Alexander Sobolev

Host institution: University Grenoble Alpes

Laboratory: ISTERRE

Call for Projects: Synergy Grants

Project name: MEET – Monitoring Earth Evolution Through Time

Amount:  12.805 M€


Efforts to reconstruct the early Earth evolution lack critical information on the contents of mobile and volatile elements and their isotope signatures in the mantle and crust. Fortunately, this information is preserved in inclusions of melt in relicts of olivine from komatiites and picrites, and zircons from mafic and felsic rocks. In Aim I, we will use compositions and temperatures of primary mantle-derived melts reconstructed from the study of melt inclusions in olivine from komatiites and picrites to constrain the evolution of mantle composition. We will further study crust-formation, crust-mantle recycling, and crust-hydrosphere exchange based on composition of melt inclusions and host zircons. We will analyse a wide range of volatile elements and their isotopes in homogenized melt inclusions and the elemental and isotopic compositions of host olivines and zircons. The samples come from 24 localities of komatiites and picrites originating at different cratons between 3.7 and 0.06 Ga, and detrital and magmatic zircons with ages from 4.4 Ga to present. We will apply published and new models to constrain the temperatures and compositions of mantle and crustal sources. In Aim II, geodynamic modelling will relate our observations to the evolution of mantle convection, crustal production and recycling, and plate tectonics (PT). We will couple geodynamic modelling with surface and climate models and use derived geochemical proxies to test our hypotheses on the importance of surface processes in evolution of PT. We will thus address several fundamental issues: the rate of crustal growth and recycling through time; the cause and timing of the onset of large-scale subduction and PT, and factors controlling its evolution; concentration and origin of H2O and halogens in the deep mantle, and the extent (if any) of core-mantle interaction. MEET will, therefore, offer an unprecedented look at the evolution of Earth from 4.4 Ga to today, and from the atmosphere to the core.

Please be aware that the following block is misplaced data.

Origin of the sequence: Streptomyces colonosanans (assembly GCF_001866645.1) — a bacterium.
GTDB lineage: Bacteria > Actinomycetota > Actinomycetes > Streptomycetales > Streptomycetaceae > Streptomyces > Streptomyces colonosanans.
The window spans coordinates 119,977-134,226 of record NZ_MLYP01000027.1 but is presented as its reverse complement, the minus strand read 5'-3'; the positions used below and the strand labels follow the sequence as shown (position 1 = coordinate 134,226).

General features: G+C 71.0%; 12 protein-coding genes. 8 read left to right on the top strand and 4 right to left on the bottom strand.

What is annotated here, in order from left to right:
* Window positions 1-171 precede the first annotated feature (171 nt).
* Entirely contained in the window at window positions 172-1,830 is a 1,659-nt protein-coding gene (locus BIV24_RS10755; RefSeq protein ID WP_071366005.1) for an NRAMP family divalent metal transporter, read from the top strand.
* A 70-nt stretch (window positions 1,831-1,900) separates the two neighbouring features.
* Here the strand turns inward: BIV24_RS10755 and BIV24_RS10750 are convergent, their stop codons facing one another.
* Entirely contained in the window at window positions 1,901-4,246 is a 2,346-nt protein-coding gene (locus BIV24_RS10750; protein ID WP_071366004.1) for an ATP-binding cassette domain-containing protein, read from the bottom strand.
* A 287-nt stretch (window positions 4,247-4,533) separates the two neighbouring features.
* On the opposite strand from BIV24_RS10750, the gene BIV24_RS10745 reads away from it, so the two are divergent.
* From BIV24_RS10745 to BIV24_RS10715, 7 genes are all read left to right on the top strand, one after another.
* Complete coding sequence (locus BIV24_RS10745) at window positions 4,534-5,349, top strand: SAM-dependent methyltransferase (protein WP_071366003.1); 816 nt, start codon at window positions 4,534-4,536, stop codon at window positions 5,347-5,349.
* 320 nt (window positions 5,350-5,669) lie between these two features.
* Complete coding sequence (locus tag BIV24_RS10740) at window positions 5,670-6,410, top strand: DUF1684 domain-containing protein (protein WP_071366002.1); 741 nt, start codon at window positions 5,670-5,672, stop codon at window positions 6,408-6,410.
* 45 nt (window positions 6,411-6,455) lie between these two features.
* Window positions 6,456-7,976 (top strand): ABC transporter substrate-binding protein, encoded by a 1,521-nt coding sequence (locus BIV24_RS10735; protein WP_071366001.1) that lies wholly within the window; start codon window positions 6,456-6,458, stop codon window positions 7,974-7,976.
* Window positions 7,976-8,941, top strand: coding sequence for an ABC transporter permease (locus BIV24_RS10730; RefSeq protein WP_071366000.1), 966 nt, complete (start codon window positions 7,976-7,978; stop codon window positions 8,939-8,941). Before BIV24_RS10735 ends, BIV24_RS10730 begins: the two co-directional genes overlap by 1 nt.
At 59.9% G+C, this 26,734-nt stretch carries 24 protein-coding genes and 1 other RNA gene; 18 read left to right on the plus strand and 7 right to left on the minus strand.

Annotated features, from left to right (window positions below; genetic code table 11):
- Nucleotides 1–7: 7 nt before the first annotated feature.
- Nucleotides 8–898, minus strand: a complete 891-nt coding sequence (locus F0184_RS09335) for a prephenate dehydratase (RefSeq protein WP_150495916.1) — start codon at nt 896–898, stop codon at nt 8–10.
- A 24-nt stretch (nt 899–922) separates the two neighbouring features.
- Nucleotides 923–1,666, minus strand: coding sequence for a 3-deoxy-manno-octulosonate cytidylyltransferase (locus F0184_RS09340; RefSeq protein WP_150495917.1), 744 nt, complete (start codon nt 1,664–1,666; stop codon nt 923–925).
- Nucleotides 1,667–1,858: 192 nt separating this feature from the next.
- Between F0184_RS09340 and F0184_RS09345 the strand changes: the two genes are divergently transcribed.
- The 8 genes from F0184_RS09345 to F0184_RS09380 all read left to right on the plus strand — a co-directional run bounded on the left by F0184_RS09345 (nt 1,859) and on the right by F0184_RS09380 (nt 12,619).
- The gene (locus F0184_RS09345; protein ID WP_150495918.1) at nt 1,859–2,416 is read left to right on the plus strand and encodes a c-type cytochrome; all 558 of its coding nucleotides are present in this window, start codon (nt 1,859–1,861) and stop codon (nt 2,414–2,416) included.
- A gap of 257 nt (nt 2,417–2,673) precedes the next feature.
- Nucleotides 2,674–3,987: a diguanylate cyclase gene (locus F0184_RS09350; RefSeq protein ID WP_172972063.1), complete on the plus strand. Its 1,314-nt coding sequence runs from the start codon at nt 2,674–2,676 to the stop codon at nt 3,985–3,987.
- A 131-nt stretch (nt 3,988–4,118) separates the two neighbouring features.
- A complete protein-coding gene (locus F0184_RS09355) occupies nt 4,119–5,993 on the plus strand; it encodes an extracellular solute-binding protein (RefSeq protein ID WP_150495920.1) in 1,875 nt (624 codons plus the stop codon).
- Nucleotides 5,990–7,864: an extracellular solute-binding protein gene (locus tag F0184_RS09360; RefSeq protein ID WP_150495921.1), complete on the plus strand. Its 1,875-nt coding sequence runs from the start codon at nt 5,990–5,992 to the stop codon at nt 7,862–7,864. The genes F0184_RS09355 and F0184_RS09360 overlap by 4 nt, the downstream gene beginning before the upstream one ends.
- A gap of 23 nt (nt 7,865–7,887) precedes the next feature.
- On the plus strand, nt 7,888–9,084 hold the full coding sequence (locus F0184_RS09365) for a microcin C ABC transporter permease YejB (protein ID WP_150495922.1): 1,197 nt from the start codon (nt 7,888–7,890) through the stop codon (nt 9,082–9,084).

Comments are closed.